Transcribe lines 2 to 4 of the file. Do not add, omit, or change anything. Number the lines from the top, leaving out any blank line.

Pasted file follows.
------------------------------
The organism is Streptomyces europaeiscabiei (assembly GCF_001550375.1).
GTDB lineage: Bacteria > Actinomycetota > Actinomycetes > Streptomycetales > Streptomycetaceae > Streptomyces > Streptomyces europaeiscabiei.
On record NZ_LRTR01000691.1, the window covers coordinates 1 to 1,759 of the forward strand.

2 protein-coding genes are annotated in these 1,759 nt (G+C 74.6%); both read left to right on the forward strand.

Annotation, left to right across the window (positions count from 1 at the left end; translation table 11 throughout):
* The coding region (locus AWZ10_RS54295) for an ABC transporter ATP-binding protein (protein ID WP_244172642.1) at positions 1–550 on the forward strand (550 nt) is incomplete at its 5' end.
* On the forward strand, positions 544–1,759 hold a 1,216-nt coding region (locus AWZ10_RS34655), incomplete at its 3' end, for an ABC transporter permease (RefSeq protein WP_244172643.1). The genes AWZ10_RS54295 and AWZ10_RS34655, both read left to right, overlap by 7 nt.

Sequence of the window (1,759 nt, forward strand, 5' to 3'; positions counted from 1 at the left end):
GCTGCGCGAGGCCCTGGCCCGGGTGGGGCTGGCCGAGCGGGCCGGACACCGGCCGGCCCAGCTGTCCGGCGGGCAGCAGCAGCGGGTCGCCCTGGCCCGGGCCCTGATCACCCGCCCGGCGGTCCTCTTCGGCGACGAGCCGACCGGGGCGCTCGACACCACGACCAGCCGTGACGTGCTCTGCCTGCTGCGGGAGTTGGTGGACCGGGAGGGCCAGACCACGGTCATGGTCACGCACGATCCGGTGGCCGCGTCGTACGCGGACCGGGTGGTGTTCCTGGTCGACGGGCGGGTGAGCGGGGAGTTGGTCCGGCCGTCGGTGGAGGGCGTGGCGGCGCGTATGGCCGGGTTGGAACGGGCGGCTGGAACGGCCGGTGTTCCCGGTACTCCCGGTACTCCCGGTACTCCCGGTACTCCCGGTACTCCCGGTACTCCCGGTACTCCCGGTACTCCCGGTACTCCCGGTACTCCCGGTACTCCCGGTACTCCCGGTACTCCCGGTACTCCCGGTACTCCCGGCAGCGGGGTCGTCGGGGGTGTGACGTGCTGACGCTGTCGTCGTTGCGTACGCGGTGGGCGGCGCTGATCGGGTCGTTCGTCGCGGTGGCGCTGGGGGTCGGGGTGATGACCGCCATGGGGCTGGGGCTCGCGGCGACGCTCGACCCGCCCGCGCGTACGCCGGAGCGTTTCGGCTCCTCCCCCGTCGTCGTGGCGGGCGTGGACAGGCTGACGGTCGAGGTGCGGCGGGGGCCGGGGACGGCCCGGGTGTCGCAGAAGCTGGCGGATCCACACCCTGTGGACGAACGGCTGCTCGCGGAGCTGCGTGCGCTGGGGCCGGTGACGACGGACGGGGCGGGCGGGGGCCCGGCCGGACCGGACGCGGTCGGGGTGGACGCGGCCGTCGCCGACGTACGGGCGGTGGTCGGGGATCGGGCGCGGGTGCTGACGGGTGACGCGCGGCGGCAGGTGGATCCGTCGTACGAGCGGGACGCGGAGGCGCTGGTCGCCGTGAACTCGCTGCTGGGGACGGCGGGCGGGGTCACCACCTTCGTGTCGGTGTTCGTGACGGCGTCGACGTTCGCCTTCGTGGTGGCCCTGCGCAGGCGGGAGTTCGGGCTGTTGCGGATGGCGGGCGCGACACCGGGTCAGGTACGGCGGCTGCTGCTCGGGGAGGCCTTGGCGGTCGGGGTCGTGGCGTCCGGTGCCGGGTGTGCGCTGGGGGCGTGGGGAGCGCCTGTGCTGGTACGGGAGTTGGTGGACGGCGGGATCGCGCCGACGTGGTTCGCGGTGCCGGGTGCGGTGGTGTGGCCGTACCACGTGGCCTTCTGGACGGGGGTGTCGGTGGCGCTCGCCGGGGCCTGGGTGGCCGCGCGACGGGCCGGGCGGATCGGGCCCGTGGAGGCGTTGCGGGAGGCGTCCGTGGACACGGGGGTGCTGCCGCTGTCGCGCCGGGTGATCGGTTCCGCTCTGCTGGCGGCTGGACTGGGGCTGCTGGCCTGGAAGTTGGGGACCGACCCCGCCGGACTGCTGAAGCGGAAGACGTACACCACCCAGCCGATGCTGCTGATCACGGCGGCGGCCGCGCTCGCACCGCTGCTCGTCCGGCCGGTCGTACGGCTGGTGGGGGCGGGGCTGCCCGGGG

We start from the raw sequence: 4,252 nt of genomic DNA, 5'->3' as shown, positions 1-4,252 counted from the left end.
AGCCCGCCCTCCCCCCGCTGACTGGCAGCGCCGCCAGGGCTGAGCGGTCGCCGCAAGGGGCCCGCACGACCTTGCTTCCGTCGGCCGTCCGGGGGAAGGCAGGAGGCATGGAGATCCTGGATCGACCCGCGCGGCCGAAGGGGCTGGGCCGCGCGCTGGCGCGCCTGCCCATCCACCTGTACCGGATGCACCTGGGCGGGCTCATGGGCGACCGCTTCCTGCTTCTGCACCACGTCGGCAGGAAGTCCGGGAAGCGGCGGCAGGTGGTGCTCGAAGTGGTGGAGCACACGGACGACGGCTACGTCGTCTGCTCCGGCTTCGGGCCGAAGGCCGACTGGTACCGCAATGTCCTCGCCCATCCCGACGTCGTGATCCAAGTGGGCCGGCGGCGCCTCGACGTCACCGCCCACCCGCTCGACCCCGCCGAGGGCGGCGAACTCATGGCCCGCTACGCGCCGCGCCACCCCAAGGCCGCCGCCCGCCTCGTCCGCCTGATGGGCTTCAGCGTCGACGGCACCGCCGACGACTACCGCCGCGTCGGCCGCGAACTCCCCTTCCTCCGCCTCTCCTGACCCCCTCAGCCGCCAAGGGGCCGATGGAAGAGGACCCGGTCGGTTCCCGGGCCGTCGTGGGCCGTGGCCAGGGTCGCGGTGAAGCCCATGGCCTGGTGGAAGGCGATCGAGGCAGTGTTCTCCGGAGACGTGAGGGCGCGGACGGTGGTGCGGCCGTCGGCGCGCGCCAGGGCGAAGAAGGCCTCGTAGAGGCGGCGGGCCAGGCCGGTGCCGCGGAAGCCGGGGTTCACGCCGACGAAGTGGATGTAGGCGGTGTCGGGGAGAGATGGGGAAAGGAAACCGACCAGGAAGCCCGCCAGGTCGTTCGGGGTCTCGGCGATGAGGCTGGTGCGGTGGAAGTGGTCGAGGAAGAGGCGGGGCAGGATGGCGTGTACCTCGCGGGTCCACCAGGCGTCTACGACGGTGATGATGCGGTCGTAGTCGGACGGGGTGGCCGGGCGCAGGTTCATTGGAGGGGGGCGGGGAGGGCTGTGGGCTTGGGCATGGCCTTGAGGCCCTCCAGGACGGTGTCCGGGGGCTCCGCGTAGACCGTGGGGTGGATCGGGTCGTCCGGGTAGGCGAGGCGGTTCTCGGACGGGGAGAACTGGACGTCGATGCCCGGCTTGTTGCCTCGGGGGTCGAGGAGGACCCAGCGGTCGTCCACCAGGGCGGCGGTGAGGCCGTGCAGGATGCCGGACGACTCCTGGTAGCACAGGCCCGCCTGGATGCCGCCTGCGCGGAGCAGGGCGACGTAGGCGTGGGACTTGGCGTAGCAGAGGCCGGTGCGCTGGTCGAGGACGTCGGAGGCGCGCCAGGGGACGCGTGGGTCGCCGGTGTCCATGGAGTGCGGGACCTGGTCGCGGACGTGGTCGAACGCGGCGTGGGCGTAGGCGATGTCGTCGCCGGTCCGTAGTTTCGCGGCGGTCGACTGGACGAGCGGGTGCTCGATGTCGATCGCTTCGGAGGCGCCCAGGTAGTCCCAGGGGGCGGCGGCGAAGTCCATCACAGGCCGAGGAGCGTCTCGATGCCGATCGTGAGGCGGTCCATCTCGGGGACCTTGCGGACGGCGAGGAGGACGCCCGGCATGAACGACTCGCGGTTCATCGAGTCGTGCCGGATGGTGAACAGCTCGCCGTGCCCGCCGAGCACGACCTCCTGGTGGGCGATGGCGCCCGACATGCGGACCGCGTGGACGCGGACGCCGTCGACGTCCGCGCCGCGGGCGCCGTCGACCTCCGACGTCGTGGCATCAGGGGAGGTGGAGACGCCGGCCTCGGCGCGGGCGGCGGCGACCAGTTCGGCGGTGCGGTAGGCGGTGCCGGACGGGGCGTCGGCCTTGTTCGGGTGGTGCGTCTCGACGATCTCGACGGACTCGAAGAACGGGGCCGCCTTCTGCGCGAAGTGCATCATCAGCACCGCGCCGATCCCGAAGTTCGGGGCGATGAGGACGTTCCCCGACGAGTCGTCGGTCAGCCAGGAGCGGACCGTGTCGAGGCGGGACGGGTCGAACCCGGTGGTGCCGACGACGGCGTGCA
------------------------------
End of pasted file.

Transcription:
GTDB lineage: Bacteria > Actinomycetota > Actinomycetes > Streptomycetales > Streptomycetaceae > Streptomyces > Streptomyces europaeiscabiei.
On record NZ_LRTR01000691.1, the window covers coordinates 1 to 1,759 of the forward strand.

2 protein-coding genes are annotated in these 1,759 nt (G+C 74.6%); both read left to right on the forward strand.